Of Objective and Quest Obscura
Unfortunately, not everything with Arcanum is as rosy as it sounds in theory. One of the first things that will be noticed is the graphics. There certainly is no comparison to the Bioware Infinity engine Dungeons and Dragons role-playing games we've become used to. Arcanum was built on a heavily adapted Fallout engine. While that provided a very solid foundation for a game of it's type, and it allowed the extreme support of character statistics, it also meant that we're stuck with an engine that still looks and feels like a game from 1998. True the resolution has been increased, and the engine now supports a 16 bit color depth, but it still does looks rather flat. Fortunately, anyone who has ever played Fallout, and any other true RPG fans out there, knows that graphics are less important than gameplay.
If the graphics were the only problem, I'd still be ready to give Arcanum a perfect score. After all, only so much time can be spent on development, and with all the effort on gameplay and balance put into Arcanum, it would stand to reason that they weren't trying to out-code Carmack for the engine, but there are some other flaws as well. One of the biggest flaws is the combat system. If using the technology tree, not only do you need to acquire the materials, but they are slow to use. Ranged weapons don't really serve much purpose, since enemies seem to lock onto the player like a homing missile no matter where the rest of the party is. In the beginning you can barely fight anything, so there is no way you can really gain enough experience to really begin leveling up and gaining new abilities (depending on player class, but generally, those that do well at first, do badly later.) Granted, the game gets a bit easier as you proceed more deeply into the core of the story and begin to get enough experience to get some more powerful spells or tech (on my spell tree, I went with a summoning tree first and was amazed how easy combat became after that. If only I could boost my fatigue (like mana) enough to sustain two demons for a length of time without waiting to recharge.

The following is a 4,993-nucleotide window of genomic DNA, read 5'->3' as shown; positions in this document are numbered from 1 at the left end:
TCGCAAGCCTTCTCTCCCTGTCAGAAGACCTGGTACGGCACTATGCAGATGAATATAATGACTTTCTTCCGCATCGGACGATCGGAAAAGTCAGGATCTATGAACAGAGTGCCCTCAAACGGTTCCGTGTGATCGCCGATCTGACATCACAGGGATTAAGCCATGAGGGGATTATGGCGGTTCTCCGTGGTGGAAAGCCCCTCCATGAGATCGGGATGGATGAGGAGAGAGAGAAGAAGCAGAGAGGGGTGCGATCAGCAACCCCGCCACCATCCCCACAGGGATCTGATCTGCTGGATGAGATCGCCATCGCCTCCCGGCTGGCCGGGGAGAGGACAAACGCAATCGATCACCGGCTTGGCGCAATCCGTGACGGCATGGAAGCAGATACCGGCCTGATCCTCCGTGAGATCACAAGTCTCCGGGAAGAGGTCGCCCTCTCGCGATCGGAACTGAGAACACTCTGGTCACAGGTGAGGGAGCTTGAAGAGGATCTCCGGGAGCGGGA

In addition, some of the same old problems from Fallout are still present in Arcanum. The incredibly difficult combat system (I think I die more than I play) is back, and with attitude. The inability to scroll far past your character is still the annoyance (at least to me) that it always was. Some of the interface hiccups are still plaguing the engine. And the game still has that dry feeling, where somehow someone forgot to add the personality to the game. As with Fallout, I'm still unable to determine what causes that dryness, but it's there, and the game experience suffers from it.
Finally, some of the quests are extremely vague as to where you should be going and what to do once there. There are many quests that you'll receive in one city, but you can't solve until you arrive at another city in the mid or late game stages, yet you are never told of this. Now, that does add to the realism, but it's not quite what I was counting on.
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